Wind and Solar Power Could Meet Four-Fifths of U.S. Electricity Demand, Study Finds

Solar panels cover the roof of UCI’s Student Center Parking Structure. A new study co-authored by Steven Davis, associate professor of Earth system science, shows that the U.S. can meet 80 percent of its electricity demand with renewable solar and wind resources. Steve Zylius / UCI

Irvine, Calif., Feb. 27, 2018 – The United States could reliably meet about 80 percent of its electricity demand with solar and wind power generation, according to scientists at the University of California, Irvine; the California Institute of Technology; and the Carnegie Institution for Science.

However, meeting 100 percent of electricity demand with only solar and wind energy would require storing several weeks’ worth of electricity to compensate for the natural variability of these two resources, the researchers said.

“The sun sets, and the wind doesn’t always blow,” noted Steven Davis, UCI associate professor of Earth system science and co-author of a renewable energy study published today in the journal Energy & Environmental Science. “If we want a reliable power system based on these resources, how do we deal with their daily and seasonal changes?” 

The team analyzed 36 years of hourly U.S. weather data (1980 to 2015) to understand the fundamental geophysical barriers to supplying electricity with only solar and wind energy. 

“We looked at the variability of solar and wind energy over both time and space and compared that to U.S. electricity demand,” Davis said. “What we found is that we could reliably get around 80 percent of our electricity from these sources by building either a continental-scale transmission network or facilities that could store 12 hours’ worth of the nation’s electricity demand.”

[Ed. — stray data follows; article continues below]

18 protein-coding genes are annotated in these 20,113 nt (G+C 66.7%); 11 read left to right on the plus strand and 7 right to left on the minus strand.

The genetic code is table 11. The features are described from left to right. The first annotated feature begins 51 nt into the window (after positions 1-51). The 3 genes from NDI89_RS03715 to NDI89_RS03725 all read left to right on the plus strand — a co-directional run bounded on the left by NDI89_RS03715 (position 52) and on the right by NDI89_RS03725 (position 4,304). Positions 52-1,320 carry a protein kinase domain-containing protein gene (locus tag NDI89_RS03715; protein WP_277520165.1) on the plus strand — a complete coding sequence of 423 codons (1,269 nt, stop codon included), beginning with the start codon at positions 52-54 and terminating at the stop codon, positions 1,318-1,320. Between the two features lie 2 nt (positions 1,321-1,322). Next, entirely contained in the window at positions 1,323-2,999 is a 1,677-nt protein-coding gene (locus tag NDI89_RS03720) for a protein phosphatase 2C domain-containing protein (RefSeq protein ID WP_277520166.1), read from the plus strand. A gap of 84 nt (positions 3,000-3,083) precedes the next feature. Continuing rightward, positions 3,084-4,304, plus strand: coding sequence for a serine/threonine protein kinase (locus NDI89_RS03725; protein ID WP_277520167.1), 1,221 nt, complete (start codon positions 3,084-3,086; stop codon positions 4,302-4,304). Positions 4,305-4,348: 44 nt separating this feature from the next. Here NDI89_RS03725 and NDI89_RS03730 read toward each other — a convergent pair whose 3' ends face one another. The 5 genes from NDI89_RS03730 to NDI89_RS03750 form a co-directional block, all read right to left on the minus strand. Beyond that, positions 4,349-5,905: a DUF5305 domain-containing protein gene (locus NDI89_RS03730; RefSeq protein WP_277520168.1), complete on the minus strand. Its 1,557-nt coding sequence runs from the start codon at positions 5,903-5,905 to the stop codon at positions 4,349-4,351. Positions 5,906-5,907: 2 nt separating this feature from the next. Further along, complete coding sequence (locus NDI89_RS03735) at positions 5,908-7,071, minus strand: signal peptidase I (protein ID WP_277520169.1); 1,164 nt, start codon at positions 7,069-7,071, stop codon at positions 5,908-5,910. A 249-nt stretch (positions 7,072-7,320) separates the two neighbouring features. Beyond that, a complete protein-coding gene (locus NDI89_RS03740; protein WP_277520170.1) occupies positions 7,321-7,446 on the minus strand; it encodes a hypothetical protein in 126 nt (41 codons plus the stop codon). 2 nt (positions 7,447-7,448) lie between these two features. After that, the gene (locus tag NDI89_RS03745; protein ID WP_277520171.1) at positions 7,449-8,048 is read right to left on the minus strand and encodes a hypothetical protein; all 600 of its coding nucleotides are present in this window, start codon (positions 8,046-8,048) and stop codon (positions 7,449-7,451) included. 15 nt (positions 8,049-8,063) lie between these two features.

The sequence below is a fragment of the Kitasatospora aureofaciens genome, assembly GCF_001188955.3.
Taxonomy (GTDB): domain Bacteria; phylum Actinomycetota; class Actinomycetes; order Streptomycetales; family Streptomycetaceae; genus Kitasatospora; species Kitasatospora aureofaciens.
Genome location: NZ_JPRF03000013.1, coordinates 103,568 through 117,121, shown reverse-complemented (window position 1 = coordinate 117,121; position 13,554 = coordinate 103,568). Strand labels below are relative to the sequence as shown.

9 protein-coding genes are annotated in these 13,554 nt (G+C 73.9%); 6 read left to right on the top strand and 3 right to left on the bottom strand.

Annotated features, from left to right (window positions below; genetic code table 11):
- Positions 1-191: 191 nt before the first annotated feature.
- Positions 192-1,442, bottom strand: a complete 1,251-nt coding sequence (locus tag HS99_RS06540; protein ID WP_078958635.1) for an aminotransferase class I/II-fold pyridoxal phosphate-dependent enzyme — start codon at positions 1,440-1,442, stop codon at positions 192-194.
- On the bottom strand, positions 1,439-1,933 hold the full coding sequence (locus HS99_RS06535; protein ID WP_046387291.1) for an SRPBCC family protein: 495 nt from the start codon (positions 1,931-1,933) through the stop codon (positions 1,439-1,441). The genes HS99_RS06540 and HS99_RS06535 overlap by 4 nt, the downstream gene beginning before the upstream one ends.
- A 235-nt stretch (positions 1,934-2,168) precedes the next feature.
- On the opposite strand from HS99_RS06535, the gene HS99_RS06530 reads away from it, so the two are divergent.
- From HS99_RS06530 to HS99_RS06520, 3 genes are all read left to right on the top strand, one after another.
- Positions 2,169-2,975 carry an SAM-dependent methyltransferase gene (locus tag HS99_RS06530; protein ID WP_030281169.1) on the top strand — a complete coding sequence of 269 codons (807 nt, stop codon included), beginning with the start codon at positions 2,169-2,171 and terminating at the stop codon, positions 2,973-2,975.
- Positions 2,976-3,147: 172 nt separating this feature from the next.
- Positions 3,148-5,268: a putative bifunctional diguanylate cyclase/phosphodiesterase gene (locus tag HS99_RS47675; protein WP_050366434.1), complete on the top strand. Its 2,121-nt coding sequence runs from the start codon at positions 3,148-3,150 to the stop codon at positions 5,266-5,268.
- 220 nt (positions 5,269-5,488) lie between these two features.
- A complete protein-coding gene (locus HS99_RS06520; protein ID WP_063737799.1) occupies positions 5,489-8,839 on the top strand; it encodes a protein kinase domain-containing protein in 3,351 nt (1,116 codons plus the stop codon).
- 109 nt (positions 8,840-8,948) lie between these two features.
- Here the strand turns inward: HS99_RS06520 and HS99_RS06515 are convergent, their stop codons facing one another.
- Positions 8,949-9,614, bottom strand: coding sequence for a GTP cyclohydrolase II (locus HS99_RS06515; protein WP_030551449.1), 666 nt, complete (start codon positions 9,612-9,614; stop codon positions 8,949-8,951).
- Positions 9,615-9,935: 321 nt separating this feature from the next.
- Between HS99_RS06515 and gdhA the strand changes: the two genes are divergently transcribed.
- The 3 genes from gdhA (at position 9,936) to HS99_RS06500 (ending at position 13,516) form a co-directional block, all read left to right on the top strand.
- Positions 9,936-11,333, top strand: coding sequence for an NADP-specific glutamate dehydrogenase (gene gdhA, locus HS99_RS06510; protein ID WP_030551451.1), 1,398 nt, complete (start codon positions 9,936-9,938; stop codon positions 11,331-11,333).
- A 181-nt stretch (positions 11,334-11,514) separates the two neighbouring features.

The researchers said that such expansion of transmission or storage capabilities would mean very substantial – but not inconceivable – investments. They estimated that the cost of the new transmission lines required, for example, could be hundreds of billions of dollars. In comparison, storing that much electricity with today’s cheapest batteries would likely cost more than a trillion dollars, although prices are falling.

Other forms of energy stockpiling, such as pumping water uphill to later flow back down through hydropower generators, are attractive but limited in scope. The U.S. has a lot of water in the East but not much elevation, with the opposite arrangement in the West.

Fossil fuel-based electricity production is responsible for about 38 percent of U.S. carbon dioxide emissions – CO2 pollution being the major cause of global climate change. Davis said he is heartened by the progress that has been made and the prospects for the future.

“The fact that we could get 80 percent of our power from wind and solar alone is really encouraging,” he said. “Five years ago, many people doubted that these resources could account for more than 20 or 30 percent.”

But beyond the 80 percent mark, the amount of energy storage required to overcome seasonal and weather variabilities increases rapidly. “Our work indicates that low-carbon-emission power sources will be needed to complement what we can harvest from the wind and sun until storage and transmission capabilities are up to the job,” said co-author Ken Caldeira of the Carnegie Institution for Science. “Options could include nuclear and hydroelectric power generation, as well as managing demand.”

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Lloyd's Dumb Outdoor Adventure #46

Sometimes I feel as if I have some psychic forces protecting me, kind of like — to use a phrase bandied about in the ’60s — the Lords of Karma. I think of them as aunts and uncles watching over my shoulder and saying, the dumb shit is in trouble again, let’s help him out.